Loss is also a physical thing

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Loss is also a physical thing

If you would have asked me to describe stillbirth, pregnancy or infant loss before I experienced mine, I would have used keywords such as: heartbreak, emotional trauma, psychological trauma, and so on. Although that’s all accurate, there’s a lot more to it than just the mental, emotional and psychological effects. Physical trauma plays a big role in this kind of loss. Today I want to open up about my personal experience in this area. I thought I was losing my mind more than once, so I think it’s important to emphasize this part of grief and trauma.

Giving birth

Given that I was already halfway through my pregnancy, I had to give birth to Sahar. Labor puts a great physical stress on the human body. Anticipating the birth of your healthy living baby, completely makes up for that. When you know upfront you will be giving back your baby instead of keeping it, giving birth is a very heavy task. My labor was induced, and the induction medication put a tremendous additional stress on my body. I suffered from continuous high fevers, and my blood pressure was constantly dropping below normal levels, which required even more medication and drugs. The induction medication also increases the intensity of the contractions, and in my case also their frequency. That’s just the side-effects. My labor took a total of 36 hours. That’s a lot to take in knowing that you won’t be able to keep your baby.


Once the labor is over and you finally get to hold your baby, the hormone rush follows. We were so lucky to meet our little girl alive. Even though she only lived during one short hour, those moments meant the world to me. I know many mothers don’t even get to say goodbye to their child. I just had a baby, and my body was very aware of that too. It kickstarts a bunch of hormones that every mother feels after giving birth. Your body is ready to feed your baby, which is obviously not going to happen. Thankfully, they gave me something to counter this and I didn’t feel many discomforts in this area. But it doesn’t stop there, that’s nothing but the start.

I remember spending nights holding her little yellow stuffed bunny as if I was holding her. Honestly, I really thought I was going completely crazy. As if a little stuffed bunny could be Sahar right? But it wasn’t about that. That little bunny was almost the same size as her. Sahar was a little bit taller, but for the rest, their size was comparable. Like I said, the body knows it gave birth to a baby, and expects to have one to hold. I felt an incredible necessity of holding my baby, and my arms literally ached of emptiness. I really felt like a lunatic holding a stuffed animal for hours and hours without stop, until I heard from other mothers and read on the internet that most women experience this too.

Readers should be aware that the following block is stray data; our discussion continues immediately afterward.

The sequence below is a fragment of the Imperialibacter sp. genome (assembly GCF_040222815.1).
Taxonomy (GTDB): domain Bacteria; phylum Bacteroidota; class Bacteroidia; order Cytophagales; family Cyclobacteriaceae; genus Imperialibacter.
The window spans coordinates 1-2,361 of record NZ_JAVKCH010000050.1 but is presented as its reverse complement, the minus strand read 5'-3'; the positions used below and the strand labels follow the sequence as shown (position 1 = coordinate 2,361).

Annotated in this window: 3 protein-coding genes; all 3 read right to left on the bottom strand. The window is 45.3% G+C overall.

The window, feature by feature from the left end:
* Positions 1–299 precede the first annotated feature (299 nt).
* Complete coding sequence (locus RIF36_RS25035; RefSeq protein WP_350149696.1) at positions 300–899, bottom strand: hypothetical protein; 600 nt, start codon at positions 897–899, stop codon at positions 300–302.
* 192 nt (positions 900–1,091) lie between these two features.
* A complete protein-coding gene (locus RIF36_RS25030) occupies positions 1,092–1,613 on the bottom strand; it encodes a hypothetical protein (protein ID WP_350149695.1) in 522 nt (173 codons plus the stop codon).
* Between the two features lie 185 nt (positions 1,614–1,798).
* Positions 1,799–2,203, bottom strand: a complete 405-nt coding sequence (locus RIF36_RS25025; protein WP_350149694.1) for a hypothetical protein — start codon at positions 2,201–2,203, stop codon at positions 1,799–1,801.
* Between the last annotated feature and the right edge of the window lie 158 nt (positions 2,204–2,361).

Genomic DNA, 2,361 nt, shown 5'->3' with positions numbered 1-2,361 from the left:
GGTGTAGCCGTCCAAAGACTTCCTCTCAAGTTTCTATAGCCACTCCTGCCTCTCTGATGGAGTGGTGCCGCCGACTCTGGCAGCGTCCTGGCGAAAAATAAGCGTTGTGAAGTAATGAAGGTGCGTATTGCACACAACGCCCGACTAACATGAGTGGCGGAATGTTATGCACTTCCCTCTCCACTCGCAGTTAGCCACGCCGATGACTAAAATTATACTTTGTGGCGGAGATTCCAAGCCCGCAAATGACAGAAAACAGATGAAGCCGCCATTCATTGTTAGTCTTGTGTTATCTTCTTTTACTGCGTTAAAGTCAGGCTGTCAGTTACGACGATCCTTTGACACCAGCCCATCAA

Another thing that made me question my sanity, is that I could still feel my baby kick inside me. I was very well aware that she was gone, but at times, I swear I could still feel her kick. I tried to ignore it, frightened that I was completely losing it, until I learned about phantom kicks. I wasn’t imagining it. It’s been almost four months since we said goodbye, and I haven’t felt them for a while now. I especially felt them in the early days, just after my child was torn from my womb when she should have stayed there for another four months.


The heartbreak. The words imply a physical thing, but when thinking of the heartbreak following child loss, everyone thinks of the emotional pain you feel. Well, it’s not only emotional. It’s physical. Very physical. It’s a stomach churning, gut-wrenching, bone shattering, knockout punch kind of pain. The mother of all haymakersAnd it truly manifests in physical pains too.

I’ve been having headaches since we lost Sahar, but these last few weeks, those headaches are accompanied by an unbearable and worsening pain in my shoulders and lower back. So, I finally decided to go see an osteopath for the first time today. It didn’t take him long to realize that there was an extreme amount of stress in my body. Without telling him anything about my loss, he sensed that I was under heavy emotional stress. After the treatment, I felt immediate relief in my shoulders and back, but he told me it wouldn’t take long before the pain would return if I didn’t treat the underlying cause. The body is like an onion, he said. What we do is peel off the top bruised layer, but if the bruise is on the inside, you have to work from there to keep the pain away permanently. Another physical manifestation of emotional pain.

That’s just a few of the physical effects that can be experienced as a consequence of emotional and psychological trauma. Some people experience insomnia, anxiety attacks, nightmares, exhaustion, numbness and more. It’s important to realize and recognize the symptoms so they can be treated. It’s hard, emotionally but also physically. The physical symptoms may manifest themselves immediately, or even months after loss.

I hope this helps,

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